U.S. President Donald Trump endorsed the idea of arming educators in the classroom during an emotional exchange with victimized students and parents of school shootings.
Also spreading former military service members throughout schools “could very well solve your problem,” Trump said in the White House State Dining room. “We’re going to be looking at it very closely.”
At one point, Trump asked: “Does everybody like that idea?”
WATCH: Victims visit Trump
A few people raised their hands. The president then asked who opposed it and more hands went up from the approximately 40 people in the room, mainly students, family members and educators directly affected by school shootings.
No arming of teachers
Later at a CNN town hall event in Florida that included survivors of last week’s shooting at Marjory Stoneman Douglas High School in Parkland, where a 19-year-old former student has been charged in the killing of 17 people, Senator Marco Rubio told the audience he does not support arming teachers.
Under questioning by students, parents and teachers, Rubio also said tighter gun laws alone will not prevent future shootings, while he does support a minimum age for buying rifles and a ban on an accessory called a bump stock that can allow the weapons to shoot more bullets more quickly.
Scott Israel, the sheriff in the county that includes Parkland, said trained deputies would carry rifles on school grounds, but rejected the idea of giving guns to teachers.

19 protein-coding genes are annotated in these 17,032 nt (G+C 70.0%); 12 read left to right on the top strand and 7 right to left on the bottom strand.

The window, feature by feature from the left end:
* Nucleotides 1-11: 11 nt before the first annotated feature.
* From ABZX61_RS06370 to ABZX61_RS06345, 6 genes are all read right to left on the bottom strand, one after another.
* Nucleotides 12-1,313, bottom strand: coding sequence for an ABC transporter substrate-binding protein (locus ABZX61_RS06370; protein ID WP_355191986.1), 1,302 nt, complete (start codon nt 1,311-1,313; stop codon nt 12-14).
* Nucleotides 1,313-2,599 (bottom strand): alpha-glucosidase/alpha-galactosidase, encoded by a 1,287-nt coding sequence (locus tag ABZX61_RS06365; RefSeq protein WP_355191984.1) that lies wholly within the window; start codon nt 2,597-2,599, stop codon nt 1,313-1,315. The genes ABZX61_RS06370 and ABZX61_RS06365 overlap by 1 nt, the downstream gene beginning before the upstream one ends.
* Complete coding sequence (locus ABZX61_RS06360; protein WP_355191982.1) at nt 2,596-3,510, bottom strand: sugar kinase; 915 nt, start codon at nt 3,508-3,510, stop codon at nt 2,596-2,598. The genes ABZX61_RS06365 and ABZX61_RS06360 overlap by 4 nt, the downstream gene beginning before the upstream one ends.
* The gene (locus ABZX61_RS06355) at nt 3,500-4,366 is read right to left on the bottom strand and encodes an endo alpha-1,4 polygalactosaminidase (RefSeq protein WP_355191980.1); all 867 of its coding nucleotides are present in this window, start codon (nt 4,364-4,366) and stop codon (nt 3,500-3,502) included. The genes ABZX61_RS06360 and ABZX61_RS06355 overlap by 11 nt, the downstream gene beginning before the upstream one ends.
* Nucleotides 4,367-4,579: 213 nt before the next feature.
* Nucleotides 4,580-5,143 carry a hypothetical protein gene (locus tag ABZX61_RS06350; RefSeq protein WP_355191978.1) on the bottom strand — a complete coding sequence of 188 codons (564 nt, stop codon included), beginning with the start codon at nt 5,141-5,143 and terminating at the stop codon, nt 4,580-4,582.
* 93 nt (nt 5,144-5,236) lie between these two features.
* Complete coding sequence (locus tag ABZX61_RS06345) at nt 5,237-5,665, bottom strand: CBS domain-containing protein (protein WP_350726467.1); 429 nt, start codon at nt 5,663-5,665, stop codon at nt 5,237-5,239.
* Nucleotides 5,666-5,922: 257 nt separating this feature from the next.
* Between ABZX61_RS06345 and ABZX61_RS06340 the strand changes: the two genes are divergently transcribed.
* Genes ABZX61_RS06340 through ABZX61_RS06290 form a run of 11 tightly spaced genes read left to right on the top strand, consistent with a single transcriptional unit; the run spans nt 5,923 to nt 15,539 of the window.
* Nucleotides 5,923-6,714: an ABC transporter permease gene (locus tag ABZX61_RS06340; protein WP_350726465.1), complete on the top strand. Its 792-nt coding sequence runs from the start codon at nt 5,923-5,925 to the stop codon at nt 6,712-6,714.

“I don’t believe teachers should be armed. I believe teachers should teach,” Israel said.
Too young to buy a gun?
Trump is set to hold another meeting on school safety Thursday at the White House, this time with state and local officials.
During Wednesday’s event, the president also called for an end to gun-free zones near schools, declared his administration “is going to be very strong on background checks” and that it will also examine raising the minimum age for purchase of guns (28 states have no such restrictions).
“If he’s not old enough to go buy a beer. He should not be able to buy a gun. It’s just common sense,” said Stoneman Douglas student Samuel Zeif, who survived last week's shooting at Marjory Stoneman Douglas High School in Parkland, Florida, where a 19-year-old former student has been charged in the killing of 17 people.
“It should have been one school shooting and we should have fixed it and I’m pissed. Because my daughter, I’m not going to see again,” said Andrew Pollack, whose daughter, Meadow, was shot nine times and died. “King David Cemetery, that is where I go to see my kid now.”
Pollack questioned, “How many children have to get shot?”
The school’s student body president, Julia Cordover, told Trump she was “lucky enough to come home from school” and “I am confident you will do the right thing.”
Some students from the school declined invitations to attend Wednesday’s White House event and instead rallied at Florida’s state Capitol in Tallahassee to call for gun control reforms.